Bearing in mind all these consequences of having PCOS, lifestyle management needs to be holistic and balanced in order to avoid leading to negative consequences typically seen in those following restrictive diets. Prioritising what you add into diet & lifestyle, rather than what you should restrict is often a more effective approach.
Although there is no one way of eating that is recommended for those with PCOS, there is evidence to support the following diet & lifestyle strategies:
- Eat regular meals and eat enough – skipping meals can lead to increased cravings and eating when you are overly hungry may lead to poor food choices or overeating, sometimes even bingeing.
- Include low GI carbohydrates – this helps to manage blood sugar control and reduce insulin resistance. Examples include whole grain bread, oats, muesli and other whole grains.
- Have balanced meals – Include protein and healthy fats with your high fibre carbs as this helps reduce the glycaemic load of the meal. Protein has also been seen to reduce androgen and insulin levels. Examples include lean meat, poultry, eggs, tofu, quorn, and nut butters.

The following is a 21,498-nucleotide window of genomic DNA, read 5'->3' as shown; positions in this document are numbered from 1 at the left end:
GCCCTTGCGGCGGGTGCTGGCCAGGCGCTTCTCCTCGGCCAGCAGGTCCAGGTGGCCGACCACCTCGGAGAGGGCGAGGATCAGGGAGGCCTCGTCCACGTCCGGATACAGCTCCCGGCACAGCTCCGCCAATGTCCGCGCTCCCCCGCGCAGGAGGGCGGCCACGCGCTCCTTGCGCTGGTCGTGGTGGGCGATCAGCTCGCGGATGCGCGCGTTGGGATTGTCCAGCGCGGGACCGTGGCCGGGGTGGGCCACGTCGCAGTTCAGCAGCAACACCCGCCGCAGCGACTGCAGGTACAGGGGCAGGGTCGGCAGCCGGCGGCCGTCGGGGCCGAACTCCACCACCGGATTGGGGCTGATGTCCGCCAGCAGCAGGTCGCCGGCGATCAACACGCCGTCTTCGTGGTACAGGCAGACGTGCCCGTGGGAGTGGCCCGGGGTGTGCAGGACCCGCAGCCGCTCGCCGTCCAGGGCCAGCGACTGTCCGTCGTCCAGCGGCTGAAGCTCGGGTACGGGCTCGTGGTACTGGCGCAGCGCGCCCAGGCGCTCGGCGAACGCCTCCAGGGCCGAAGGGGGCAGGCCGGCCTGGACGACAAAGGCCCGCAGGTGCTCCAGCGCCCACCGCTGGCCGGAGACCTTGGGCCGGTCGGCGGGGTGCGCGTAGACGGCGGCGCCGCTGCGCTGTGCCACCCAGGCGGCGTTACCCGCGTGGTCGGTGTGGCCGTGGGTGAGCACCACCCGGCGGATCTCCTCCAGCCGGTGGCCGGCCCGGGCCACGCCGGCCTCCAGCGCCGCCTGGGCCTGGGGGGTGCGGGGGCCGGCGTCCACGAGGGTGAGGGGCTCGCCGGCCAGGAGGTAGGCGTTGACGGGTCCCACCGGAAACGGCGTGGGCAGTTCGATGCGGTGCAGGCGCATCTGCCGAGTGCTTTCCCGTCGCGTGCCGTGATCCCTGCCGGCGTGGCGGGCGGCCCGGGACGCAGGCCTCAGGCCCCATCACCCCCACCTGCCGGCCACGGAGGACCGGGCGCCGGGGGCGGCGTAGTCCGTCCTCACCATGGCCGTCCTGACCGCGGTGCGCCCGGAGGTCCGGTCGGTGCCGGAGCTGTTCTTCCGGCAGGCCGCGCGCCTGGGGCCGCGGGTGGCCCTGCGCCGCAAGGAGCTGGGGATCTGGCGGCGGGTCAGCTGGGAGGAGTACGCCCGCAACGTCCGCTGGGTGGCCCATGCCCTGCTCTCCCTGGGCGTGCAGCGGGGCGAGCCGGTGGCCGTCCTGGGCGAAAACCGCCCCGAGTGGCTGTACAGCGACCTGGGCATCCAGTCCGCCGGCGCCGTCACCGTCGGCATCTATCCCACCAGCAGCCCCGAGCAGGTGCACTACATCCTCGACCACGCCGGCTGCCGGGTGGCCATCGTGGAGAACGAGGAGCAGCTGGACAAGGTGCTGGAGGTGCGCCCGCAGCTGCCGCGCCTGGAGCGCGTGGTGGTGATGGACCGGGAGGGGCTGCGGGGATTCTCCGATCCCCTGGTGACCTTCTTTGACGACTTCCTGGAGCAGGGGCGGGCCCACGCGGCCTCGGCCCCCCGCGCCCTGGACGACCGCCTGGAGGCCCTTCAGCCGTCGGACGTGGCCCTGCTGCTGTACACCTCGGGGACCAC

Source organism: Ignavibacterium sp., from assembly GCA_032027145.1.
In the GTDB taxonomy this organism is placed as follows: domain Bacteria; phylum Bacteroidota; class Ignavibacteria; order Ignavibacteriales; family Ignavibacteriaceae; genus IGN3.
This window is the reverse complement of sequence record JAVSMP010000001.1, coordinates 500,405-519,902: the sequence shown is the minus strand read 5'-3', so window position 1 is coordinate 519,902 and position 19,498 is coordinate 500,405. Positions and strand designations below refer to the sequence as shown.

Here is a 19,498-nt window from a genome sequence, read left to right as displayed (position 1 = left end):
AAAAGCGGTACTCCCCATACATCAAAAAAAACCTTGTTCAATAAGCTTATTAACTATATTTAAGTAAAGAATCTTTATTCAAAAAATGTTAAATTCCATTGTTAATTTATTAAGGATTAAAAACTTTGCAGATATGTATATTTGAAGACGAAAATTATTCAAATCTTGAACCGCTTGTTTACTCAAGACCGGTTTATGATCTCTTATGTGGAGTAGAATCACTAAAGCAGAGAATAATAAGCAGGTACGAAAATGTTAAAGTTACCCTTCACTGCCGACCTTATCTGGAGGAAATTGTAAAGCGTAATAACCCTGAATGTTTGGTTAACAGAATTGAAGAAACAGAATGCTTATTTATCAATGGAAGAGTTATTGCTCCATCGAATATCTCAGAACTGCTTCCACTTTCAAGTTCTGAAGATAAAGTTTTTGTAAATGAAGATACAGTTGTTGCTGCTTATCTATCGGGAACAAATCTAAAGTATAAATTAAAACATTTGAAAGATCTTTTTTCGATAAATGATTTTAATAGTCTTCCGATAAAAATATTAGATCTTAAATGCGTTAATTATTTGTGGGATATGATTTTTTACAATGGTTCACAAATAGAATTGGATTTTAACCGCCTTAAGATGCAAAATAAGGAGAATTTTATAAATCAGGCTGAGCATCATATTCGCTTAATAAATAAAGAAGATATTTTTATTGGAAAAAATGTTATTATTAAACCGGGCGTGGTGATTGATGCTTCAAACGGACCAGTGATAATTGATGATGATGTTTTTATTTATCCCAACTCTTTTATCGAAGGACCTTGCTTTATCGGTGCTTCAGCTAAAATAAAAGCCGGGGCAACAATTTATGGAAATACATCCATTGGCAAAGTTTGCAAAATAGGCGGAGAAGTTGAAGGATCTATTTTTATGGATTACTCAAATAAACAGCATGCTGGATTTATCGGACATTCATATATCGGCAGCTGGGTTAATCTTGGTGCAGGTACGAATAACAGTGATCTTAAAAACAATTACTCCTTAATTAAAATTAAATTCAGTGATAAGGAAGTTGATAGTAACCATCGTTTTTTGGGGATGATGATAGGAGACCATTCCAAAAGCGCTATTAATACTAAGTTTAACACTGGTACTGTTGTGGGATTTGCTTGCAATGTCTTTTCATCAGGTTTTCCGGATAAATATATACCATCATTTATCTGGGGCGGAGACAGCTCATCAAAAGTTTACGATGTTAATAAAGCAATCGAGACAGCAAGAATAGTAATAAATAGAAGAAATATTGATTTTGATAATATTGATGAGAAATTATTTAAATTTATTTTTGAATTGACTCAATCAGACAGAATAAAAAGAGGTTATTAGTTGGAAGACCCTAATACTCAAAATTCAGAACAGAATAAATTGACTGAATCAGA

- Eat plenty of fruits and vegetables – these are full of fibre as well as important micronutrients which act as antioxidants – these help reduce stress and inflammation which are both commonly seen in PCOS.
- Include omega-3 rich foods – oily fish, seaweed and algae are rich in DHA which helps with the chronic inflammation associated with PCOS.
- Regular movement may improve reproductive outcomes including ovulation and menstrual cycles as well as weight management, and insulin resistance. Aim for moderate physical activity, 3-5 times a week, but most importantly do something that you enjoy!
- Reduce stress – stress plays a huge role in the management and development of PCOS, and stress management is one of the key pillars of PCOS management. Consider things like yoga, meditation, and journaling to help manage your stress levels.
- Get adequate sleep – something that most of us struggle with these days is getting enough sleep, but poor sleep (both quality and quantity) is associated with poor blood sugar control, increased cortisol production (the body’s stress hormone) and it also interferes with appetite signalling which can lead to more cravings and overeating.
These strategies can help achieve a healthy and varied diet. Combining these with regular movement, prioritising rest and reducing stress will help in the management of PCOS and its symptoms.